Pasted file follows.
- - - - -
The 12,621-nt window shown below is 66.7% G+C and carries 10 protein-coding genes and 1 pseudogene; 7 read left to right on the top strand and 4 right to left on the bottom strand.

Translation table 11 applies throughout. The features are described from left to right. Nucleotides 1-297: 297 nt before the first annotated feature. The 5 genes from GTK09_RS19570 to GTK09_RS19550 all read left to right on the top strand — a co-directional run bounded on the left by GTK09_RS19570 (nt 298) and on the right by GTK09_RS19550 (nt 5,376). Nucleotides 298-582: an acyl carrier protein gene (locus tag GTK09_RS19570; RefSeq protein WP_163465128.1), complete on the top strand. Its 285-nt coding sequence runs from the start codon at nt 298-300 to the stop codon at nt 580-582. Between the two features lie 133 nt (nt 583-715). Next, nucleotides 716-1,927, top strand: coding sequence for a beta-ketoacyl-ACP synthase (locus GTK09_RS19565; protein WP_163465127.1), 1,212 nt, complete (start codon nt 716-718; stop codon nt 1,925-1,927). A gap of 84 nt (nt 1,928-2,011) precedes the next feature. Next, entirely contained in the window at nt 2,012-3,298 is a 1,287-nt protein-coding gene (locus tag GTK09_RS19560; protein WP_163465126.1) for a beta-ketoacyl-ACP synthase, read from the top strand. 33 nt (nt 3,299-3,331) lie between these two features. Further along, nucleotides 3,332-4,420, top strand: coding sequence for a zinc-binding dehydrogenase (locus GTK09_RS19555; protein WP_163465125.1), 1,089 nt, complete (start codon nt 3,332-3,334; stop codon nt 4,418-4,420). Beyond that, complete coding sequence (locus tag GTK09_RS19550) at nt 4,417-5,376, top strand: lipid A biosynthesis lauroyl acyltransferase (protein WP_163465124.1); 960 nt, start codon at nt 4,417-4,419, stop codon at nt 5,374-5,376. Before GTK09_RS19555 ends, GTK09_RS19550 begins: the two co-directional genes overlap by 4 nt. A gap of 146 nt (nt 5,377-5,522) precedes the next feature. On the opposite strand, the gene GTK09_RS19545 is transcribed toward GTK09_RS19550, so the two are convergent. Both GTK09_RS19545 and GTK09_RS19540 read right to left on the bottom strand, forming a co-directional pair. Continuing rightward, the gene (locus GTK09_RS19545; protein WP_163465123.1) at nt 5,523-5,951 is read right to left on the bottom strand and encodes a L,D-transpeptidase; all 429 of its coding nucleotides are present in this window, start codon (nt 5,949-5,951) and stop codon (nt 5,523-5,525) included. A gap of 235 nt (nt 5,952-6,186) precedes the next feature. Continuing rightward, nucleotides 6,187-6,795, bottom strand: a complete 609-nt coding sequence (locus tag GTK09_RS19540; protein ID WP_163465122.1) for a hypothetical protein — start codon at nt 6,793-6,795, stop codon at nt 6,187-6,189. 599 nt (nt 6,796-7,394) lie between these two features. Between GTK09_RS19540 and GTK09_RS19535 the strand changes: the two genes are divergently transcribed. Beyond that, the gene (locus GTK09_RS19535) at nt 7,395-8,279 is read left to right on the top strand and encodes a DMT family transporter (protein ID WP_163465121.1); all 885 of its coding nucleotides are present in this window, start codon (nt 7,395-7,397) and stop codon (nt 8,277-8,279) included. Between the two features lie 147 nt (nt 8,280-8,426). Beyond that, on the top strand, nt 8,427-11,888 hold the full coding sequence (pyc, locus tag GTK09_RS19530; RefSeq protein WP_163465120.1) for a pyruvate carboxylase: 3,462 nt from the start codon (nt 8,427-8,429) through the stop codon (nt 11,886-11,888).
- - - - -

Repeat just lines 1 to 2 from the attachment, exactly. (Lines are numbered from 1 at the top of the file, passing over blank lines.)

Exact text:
The 12,621-nt window shown below is 66.7% G+C and carries 10 protein-coding genes and 1 pseudogene; 7 read left to right on the top strand and 4 right to left on the bottom strand.

Translation table 11 applies throughout. The features are described from left to right. Nucleotides 1-297: 297 nt before the first annotated feature. The 5 genes from GTK09_RS19570 to GTK09_RS19550 all read left to right on the top strand — a co-directional run bounded on the left by GTK09_RS19570 (nt 298) and on the right by GTK09_RS19550 (nt 5,376). Nucleotides 298-582: an acyl carrier protein gene (locus tag GTK09_RS19570; RefSeq protein WP_163465128.1), complete on the top strand. Its 285-nt coding sequence runs from the start codon at nt 298-300 to the stop codon at nt 580-582. Between the two features lie 133 nt (nt 583-715). Next, nucleotides 716-1,927, top strand: coding sequence for a beta-ketoacyl-ACP synthase (locus GTK09_RS19565; protein WP_163465127.1), 1,212 nt, complete (start codon nt 716-718; stop codon nt 1,925-1,927). A gap of 84 nt (nt 1,928-2,011) precedes the next feature. Next, entirely contained in the window at nt 2,012-3,298 is a 1,287-nt protein-coding gene (locus tag GTK09_RS19560; protein WP_163465126.1) for a beta-ketoacyl-ACP synthase, read from the top strand. 33 nt (nt 3,299-3,331) lie between these two features. Further along, nucleotides 3,332-4,420, top strand: coding sequence for a zinc-binding dehydrogenase (locus GTK09_RS19555; protein WP_163465125.1), 1,089 nt, complete (start codon nt 3,332-3,334; stop codon nt 4,418-4,420). Beyond that, complete coding sequence (locus tag GTK09_RS19550) at nt 4,417-5,376, top strand: lipid A biosynthesis lauroyl acyltransferase (protein WP_163465124.1); 960 nt, start codon at nt 4,417-4,419, stop codon at nt 5,374-5,376. Before GTK09_RS19555 ends, GTK09_RS19550 begins: the two co-directional genes overlap by 4 nt. A gap of 146 nt (nt 5,377-5,522) precedes the next feature. On the opposite strand, the gene GTK09_RS19545 is transcribed toward GTK09_RS19550, so the two are convergent. Both GTK09_RS19545 and GTK09_RS19540 read right to left on the bottom strand, forming a co-directional pair. Continuing rightward, the gene (locus GTK09_RS19545; protein WP_163465123.1) at nt 5,523-5,951 is read right to left on the bottom strand and encodes a L,D-transpeptidase; all 429 of its coding nucleotides are present in this window, start codon (nt 5,949-5,951) and stop codon (nt 5,523-5,525) included. A gap of 235 nt (nt 5,952-6,186) precedes the next feature. Continuing rightward, nucleotides 6,187-6,795, bottom strand: a complete 609-nt coding sequence (locus tag GTK09_RS19540; protein ID WP_163465122.1) for a hypothetical protein — start codon at nt 6,793-6,795, stop codon at nt 6,187-6,189. 599 nt (nt 6,796-7,394) lie between these two features. Between GTK09_RS19540 and GTK09_RS19535 the strand changes: the two genes are divergently transcribed. Beyond that, the gene (locus GTK09_RS19535) at nt 7,395-8,279 is read left to right on the top strand and encodes a DMT family transporter (protein ID WP_163465121.1); all 885 of its coding nucleotides are present in this window, start codon (nt 7,395-7,397) and stop codon (nt 8,277-8,279) included. Between the two features lie 147 nt (nt 8,280-8,426). Beyond that, on the top strand, nt 8,427-11,888 hold the full coding sequence (pyc, locus tag GTK09_RS19530; RefSeq protein WP_163465120.1) for a pyruvate carboxylase: 3,462 nt from the start codon (nt 8,427-8,429) through the stop codon (nt 11,886-11,888).